Essay Sample on Plastic Usage as a Social Problem

Published: 2023-02-14
Essay Sample on Plastic Usage as a Social Problem
Type of paper:  Essay
Categories:  Problem solving Ecology Chemistry Pollution
Pages: 6
Wordcount: 1476 words
13 min read

There is more plastic generated every day in the form of trash that is clogging waterways, littering terrestrial and aquatic habitats, and generally leading to adverse health problems to both humans and animals. This problem arises from the fact that plastic is used widely, yet little of the waste plastic is recycled. The hazardous nature of plastic arises from the fact that it is non-biodegradable and contains toxic components such as Bisphenol-A (BPA), a chemical component that is known to upset the normal functioning of hormones (Freudenrich, 2007). Due to the harmful effects, there has been an outcry for the abolishment of plastic, especially from products that come into contact with drinks and food with particular emphasis on children's toys.

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Plastics were first developed in 1907, and manufacturers have been improving its composition by using polymers that are molecules of long chains. At first, the polymers were extracted from cellulose a component of the plant cell wall, but development in the plastic industry has led to the use of synthetic polymers (Freudenrich, 2007). The synthetic polymer is extracted from fossil fuels as well as petroleum. The properties that have made this product more desirable consist of the length of the chains of molecules compared to the length of the chains extracted from cellulose. The longer molecular chains from synthetic material have made the polymers stronger, flexible, and lighter in weight.

Discussions and Definitions

Chaos Theory

The theory examines particular systems that are complex from a mathematical point of view. The theory postulates that a minor alteration could lead to an entirely changed behavior of the system. From this theory, it is hard to speculate accurately on aspects like the weather as even trivial errors or variations could make the speculation untrue (Watts, 2017). An example is the effect of the butterfly whereby the flapping of their wings in the great Amazon forest could result in rainfall in the pacific. And from this example is derived the "butterfly effect." This is to say that, even supercomputers cannot predict changes accurately in the weather patterns as even a minor alteration of wind patterns could alter the weather pattern.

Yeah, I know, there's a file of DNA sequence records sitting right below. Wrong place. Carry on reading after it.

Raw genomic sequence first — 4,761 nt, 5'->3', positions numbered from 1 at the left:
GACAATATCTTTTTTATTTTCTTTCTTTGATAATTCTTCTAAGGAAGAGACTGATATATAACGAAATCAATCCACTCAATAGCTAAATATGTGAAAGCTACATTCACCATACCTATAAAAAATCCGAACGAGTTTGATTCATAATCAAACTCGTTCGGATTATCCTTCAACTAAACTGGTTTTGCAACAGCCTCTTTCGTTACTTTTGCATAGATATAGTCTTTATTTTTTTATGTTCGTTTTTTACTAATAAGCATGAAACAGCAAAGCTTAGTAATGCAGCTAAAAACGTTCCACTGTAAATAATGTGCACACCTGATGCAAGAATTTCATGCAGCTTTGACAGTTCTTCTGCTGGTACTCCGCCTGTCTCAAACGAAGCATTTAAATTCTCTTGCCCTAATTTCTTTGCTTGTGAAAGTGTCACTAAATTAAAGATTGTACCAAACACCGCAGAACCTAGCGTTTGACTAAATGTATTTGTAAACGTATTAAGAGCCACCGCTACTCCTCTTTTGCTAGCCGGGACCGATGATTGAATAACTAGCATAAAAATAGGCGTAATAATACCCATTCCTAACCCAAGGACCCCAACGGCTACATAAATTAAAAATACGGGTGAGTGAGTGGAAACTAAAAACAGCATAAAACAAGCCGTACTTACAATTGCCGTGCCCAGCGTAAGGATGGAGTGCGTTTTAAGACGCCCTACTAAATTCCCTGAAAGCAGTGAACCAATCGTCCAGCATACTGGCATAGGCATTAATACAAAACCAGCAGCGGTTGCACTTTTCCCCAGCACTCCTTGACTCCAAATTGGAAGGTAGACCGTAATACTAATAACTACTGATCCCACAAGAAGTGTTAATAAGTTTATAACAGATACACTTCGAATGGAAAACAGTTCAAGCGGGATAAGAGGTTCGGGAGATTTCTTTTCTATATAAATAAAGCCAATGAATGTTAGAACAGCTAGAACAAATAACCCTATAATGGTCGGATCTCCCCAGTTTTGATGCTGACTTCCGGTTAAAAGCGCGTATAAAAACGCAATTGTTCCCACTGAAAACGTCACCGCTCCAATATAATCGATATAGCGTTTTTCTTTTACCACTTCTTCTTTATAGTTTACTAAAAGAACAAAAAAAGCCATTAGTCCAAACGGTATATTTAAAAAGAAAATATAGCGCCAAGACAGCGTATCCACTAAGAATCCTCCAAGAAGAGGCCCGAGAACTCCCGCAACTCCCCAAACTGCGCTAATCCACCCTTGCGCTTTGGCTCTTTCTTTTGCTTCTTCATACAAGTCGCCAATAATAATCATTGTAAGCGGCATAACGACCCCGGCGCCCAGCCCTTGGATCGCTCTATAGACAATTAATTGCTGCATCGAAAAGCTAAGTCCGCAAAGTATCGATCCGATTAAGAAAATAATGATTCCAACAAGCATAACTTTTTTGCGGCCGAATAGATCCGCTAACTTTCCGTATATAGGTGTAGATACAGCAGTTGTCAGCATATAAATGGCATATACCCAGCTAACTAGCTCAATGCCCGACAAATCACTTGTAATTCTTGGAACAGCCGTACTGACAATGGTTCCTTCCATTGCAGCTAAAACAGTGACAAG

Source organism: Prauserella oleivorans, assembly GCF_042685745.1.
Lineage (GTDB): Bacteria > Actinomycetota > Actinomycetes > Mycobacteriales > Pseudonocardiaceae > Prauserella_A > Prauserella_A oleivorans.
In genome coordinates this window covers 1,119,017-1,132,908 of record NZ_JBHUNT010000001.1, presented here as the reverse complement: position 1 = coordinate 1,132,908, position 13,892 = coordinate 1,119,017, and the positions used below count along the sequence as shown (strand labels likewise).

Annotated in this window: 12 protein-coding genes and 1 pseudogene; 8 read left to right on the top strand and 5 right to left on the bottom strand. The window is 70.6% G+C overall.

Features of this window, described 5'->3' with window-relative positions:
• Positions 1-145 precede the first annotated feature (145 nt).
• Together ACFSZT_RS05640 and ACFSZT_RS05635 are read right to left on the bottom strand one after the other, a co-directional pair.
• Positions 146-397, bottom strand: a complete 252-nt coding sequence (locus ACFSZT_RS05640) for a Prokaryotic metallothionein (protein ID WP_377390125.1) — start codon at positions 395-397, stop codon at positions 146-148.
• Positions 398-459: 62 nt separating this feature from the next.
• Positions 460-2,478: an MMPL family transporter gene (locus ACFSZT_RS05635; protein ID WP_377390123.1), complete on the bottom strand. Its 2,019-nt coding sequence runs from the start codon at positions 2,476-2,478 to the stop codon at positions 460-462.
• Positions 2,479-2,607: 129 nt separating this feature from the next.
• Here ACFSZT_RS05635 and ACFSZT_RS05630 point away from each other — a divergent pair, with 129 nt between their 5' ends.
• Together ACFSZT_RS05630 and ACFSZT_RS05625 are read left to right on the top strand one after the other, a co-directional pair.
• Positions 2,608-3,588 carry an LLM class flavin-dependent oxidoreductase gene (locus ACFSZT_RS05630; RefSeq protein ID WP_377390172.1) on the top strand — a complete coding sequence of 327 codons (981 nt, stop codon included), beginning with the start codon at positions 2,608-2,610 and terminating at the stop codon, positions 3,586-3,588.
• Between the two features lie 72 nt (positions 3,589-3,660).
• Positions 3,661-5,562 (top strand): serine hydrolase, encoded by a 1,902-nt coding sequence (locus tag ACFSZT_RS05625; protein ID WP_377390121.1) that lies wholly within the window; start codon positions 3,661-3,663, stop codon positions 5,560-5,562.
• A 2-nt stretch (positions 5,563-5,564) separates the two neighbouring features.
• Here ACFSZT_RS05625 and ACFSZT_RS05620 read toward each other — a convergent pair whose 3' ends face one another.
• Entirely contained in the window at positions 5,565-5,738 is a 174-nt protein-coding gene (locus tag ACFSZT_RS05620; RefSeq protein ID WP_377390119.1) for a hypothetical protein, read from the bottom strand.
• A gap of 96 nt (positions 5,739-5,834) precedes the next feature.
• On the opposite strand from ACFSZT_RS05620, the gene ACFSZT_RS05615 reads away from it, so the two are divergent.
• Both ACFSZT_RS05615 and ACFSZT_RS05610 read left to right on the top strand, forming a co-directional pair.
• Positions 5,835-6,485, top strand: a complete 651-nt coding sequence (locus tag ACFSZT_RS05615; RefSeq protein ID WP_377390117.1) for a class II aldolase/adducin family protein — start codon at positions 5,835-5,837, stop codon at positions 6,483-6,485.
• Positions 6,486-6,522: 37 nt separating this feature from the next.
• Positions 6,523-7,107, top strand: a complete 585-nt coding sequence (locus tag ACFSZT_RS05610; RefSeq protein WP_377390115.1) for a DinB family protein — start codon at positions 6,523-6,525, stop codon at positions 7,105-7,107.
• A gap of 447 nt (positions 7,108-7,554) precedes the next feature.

Conflict Theory

In this perspective, conflict is part of social life. The theory posits that the distribution of power, as well as the magnitude and direction of change in social life, is influenced to a greater extent by conflict within the same society. This perspective was proposed by Karl Max, who believed that the conflicts between the various classes in the society were the cause for change (Hogg, 2016). Through the theory, Karl Max was of the opinion that it is because of the tension between the bourgeois and the proletariats that the middle class was formed. Therefore, this theory advocates for competition within different factions of society and not their cooperation.

Analysis of Plastic Usage

Analysis using the Chaos Theory

The production and consequent use of plastic material can be defined as a system as it touches so many aspects that are related to the human and animals equally. Put plastic use is applicable in nearly all areas of daily life because of its versatility. In the construction industry, plastic is a desirable material as it durable, has great versatility, is cost-effective, corrosion-resistant, and has low maintenance (Spierling et al., 2018). The material has been used extensively in the applications of electronics and electrical appliances. Plastic has also been used to cut down the cost of transportation by reducing the weight of the transportation vessels, which impacts on low fuel consumption. In the packaging industry, the material has proven to be extremely cost-effective, durable, lightweight, flexible, and versatile, making it the most desirable packaging material.

The chaos in the use of plastic arises from the debris being found all over from Antarctica to Artic. The waste clogs, litters, and piles up even in unexpected areas such as upon the mountains. To make matters worse, runoff directs the trash to the water bodies affecting and killing aquatic life. The trash is not only responsible for the loss of aquatic life but also birds, humans, and terrestrial animals (Spierling et al., 2018). Surprisingly enough, the microelements of plastic have been consumed by microorganisms, such as zooplankton affecting the food web in the aquatic ecosystem. Thus, many countries are contemplating the ban on plastic usage while some have succeeded in the ban.